The Presbyterian Church (USA) began a process last year to scrutinize the churchs investments in selected U.S. corporations doing business in the Israeli Occupied Territories. Now that other U.S. denominations (and universities) are discussing similar proposals, the Presbyterian experience offers a useful model concerning its content, timing, ethical dimensions, and the opposition it has generated.
Within a month of the PC (USA) decision, Harvard law professor Alan Dershowitz attacked the church in a L.A. Times article, claiming the "Presbyterian Church (USA) has committed a grievous sin" with its decision that "effectively calls for the end of Israel." Chicago Tribune writer Ron Grossman placed the decision in the context of the Crusades, the Spanish Inquisition, and the Holocaust.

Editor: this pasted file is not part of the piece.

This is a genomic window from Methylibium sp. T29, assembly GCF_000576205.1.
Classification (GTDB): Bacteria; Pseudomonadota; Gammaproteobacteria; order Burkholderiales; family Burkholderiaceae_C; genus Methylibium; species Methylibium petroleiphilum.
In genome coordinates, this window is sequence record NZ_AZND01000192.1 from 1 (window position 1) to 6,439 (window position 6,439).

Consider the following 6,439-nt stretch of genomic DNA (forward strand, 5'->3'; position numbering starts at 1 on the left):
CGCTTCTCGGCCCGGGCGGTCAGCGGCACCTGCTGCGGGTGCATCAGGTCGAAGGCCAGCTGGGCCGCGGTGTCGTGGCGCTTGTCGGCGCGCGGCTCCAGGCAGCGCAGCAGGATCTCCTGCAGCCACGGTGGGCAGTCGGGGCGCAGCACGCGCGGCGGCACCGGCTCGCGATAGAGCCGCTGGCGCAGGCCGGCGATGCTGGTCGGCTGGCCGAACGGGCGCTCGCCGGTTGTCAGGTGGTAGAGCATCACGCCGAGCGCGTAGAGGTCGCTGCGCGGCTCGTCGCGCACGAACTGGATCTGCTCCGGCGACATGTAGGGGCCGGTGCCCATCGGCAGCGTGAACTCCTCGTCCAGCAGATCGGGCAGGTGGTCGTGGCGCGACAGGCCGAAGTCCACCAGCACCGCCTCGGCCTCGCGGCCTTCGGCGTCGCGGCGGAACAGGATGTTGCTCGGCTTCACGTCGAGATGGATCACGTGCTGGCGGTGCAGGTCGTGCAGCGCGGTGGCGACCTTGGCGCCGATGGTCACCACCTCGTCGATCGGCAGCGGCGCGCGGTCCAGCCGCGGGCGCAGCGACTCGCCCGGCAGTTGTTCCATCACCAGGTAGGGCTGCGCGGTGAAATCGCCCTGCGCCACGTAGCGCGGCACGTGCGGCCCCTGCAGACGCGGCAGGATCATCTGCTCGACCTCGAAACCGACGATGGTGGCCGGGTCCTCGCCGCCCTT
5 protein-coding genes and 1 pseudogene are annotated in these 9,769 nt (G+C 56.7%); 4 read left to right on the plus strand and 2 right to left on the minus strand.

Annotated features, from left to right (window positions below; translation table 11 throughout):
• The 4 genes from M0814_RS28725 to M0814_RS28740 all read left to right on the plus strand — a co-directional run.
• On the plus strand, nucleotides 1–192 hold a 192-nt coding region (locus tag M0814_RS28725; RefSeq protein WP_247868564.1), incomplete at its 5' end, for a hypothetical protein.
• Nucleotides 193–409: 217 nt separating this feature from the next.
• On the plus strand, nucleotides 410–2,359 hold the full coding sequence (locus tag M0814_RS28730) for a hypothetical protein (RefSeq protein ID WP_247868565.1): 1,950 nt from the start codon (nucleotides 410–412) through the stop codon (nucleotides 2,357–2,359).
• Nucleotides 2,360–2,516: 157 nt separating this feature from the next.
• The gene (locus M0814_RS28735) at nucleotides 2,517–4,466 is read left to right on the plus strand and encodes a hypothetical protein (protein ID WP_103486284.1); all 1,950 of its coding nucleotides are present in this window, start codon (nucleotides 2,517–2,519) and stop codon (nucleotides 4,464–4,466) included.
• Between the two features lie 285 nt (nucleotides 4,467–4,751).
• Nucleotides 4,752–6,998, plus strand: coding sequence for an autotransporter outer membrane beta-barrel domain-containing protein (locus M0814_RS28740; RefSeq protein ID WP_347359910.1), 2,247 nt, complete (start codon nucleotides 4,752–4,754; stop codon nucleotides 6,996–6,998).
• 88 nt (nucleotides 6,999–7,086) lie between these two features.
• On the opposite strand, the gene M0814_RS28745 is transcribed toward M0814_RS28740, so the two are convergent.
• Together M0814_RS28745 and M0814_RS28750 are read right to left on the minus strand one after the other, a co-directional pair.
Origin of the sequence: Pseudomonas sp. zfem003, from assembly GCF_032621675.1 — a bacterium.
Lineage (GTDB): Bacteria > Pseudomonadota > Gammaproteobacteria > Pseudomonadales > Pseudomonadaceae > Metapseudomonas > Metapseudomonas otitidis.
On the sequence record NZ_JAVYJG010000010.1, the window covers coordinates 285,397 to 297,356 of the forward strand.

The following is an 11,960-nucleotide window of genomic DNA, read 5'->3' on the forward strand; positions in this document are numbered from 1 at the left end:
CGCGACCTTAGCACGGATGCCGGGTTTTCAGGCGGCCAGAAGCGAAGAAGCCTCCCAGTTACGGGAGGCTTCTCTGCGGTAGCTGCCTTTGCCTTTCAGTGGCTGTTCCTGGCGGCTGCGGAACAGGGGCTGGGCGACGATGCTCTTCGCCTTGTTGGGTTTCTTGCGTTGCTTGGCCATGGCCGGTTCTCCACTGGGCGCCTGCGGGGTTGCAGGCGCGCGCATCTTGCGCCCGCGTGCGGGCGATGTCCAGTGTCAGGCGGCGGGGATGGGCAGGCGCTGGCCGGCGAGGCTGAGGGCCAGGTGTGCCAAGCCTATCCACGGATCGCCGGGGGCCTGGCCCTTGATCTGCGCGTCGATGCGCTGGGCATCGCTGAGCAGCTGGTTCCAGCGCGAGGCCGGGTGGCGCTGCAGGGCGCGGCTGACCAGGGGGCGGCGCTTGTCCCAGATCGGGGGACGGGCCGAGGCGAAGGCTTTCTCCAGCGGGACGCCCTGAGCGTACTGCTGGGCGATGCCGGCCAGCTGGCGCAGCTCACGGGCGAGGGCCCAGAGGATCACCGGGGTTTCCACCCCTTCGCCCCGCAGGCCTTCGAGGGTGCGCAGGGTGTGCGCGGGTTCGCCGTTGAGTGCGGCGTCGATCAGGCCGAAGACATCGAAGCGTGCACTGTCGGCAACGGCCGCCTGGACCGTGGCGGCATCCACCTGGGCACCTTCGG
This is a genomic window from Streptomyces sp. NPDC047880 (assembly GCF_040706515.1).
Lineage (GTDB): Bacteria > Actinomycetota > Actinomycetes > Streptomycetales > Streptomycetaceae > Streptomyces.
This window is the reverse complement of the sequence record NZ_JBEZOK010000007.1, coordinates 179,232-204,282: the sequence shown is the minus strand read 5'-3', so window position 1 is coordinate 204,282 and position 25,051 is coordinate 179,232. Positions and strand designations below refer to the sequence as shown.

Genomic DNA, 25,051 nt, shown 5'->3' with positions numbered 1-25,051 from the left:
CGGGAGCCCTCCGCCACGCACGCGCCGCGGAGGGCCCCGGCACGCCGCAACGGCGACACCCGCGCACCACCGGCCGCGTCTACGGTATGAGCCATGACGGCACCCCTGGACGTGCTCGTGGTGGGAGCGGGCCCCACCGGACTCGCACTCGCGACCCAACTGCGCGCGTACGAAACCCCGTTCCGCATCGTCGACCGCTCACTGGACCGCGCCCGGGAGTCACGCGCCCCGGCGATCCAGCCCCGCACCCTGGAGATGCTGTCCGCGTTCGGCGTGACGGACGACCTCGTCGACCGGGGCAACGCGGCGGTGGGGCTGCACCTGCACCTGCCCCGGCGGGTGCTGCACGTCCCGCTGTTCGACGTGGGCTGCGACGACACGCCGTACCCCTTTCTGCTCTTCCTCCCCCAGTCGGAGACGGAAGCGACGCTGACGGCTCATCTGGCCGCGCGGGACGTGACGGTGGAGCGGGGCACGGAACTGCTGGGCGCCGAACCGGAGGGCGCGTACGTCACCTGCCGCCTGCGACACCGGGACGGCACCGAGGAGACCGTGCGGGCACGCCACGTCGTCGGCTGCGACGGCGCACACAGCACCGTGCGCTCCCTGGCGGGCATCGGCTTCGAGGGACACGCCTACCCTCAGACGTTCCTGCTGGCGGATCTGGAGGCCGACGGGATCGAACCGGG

By fall 2004, a climate of mistrust and tension had developed between the Presbyterian Church and mainstream Jewish organizations, despite national and regional discussions where the church sought to explain all aspects of the decision. In early October 2004, denomination headquarters and churches nationwide received an arson threat that claimed churches would be targeted on a particular weekend. Fortunately, there were no terrorist attacks, and several Jewish organizations condemned the threat.